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US Birth Rate Hits 30-Year Low

18 May 2018

The number of teen births also continued to decline, dropping another 7 percent past year. It shows that the overall birth rate in the United States is down 2 percent on the previous year, making it the lowest on record since 1987.

Births in the US fell to a multi-decade low past year, according to data from the National Center for Health Statistics released Tuesday.

The general fertility rate sank to a record low of 60.2 births per 1,000 women between the ages of 15 and 44 - a 3 percent drop from 2016, the CDC said in its tally of provisional data for the year.

Economic expansion is generally driven by population growth and worker efficiency, both of which have slowed in the past decade. The replacement rate is 2,100 births per 1,000 women.

This is thought to be down to a number of different factors.

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As The Associated Press reports, the us birthrate is "still above countries such as Spain, Greece, Japan and Italy, but the gap appears to be closing". One group that ran against the trend was older women. One happy finding: Births in the 15 to 19 age group were down 7%, down 55% since 2007, and down 70% from a high in 1991, a trend one statistician called "phenomenal".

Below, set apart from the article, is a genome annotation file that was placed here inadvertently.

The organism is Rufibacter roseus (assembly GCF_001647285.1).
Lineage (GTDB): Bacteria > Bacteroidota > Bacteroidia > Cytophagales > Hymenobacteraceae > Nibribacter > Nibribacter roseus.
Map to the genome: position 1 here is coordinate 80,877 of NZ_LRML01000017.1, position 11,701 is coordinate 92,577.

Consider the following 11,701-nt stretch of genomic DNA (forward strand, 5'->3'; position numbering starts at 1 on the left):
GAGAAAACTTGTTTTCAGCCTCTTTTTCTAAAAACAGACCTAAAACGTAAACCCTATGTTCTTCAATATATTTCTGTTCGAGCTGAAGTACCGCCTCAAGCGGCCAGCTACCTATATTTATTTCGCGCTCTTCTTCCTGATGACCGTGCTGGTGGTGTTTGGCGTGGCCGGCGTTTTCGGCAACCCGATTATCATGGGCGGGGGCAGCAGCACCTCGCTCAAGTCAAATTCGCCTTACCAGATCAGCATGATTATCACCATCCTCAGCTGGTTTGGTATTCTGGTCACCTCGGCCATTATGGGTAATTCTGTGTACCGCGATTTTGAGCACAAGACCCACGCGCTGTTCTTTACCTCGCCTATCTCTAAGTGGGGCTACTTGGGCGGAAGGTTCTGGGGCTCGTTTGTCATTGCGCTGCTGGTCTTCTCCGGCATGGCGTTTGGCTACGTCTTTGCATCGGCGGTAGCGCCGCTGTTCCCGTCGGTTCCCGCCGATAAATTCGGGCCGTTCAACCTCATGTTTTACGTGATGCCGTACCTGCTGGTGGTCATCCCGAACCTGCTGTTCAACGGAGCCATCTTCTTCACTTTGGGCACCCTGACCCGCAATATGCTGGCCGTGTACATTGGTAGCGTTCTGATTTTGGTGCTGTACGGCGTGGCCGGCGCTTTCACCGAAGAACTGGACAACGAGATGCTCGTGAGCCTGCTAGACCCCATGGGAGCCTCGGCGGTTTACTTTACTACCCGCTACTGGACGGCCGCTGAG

Women in their 40s were the only group to see a higher birthrate previous year.

Perhaps most surprising, birth rates for women in their 30s fell slightly, dipping 2 percent for women ages 30 to 34 and 1 percent for women 35 to 39. They fell 4 percent.

While there's little doubt that fewer births could put a strain on the American social safety net, it's worth noting that there are solutions to the problems produced by dropping fertility, including higher payroll taxes and increased immigration.

Birth rates for women in their 30s had been rising steadily to the highest levels in at least half a century, and women in their early 30s recently became the age group that has the most babies.

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The low birthweight rate (LBW) also increased in 2017 for the third straight year to 8.27 percent, from 8.17 percent in 2016.

The same trend holds true for OH, where about 136,000 babies were born in 2017, compared to more than 150,000 in 2007.

"To me the biggest surprise is the continuing decline of fertility rates among young women", said William Frey, a demographer and senior fellow of the Metropolitan Policy Program at The Brookings Institution.

The CDC also tallied births by race and cultural data (but it doesn't yet have the data to compare those figures to the overall populations).

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US Birth Rate Hits 30-Year Low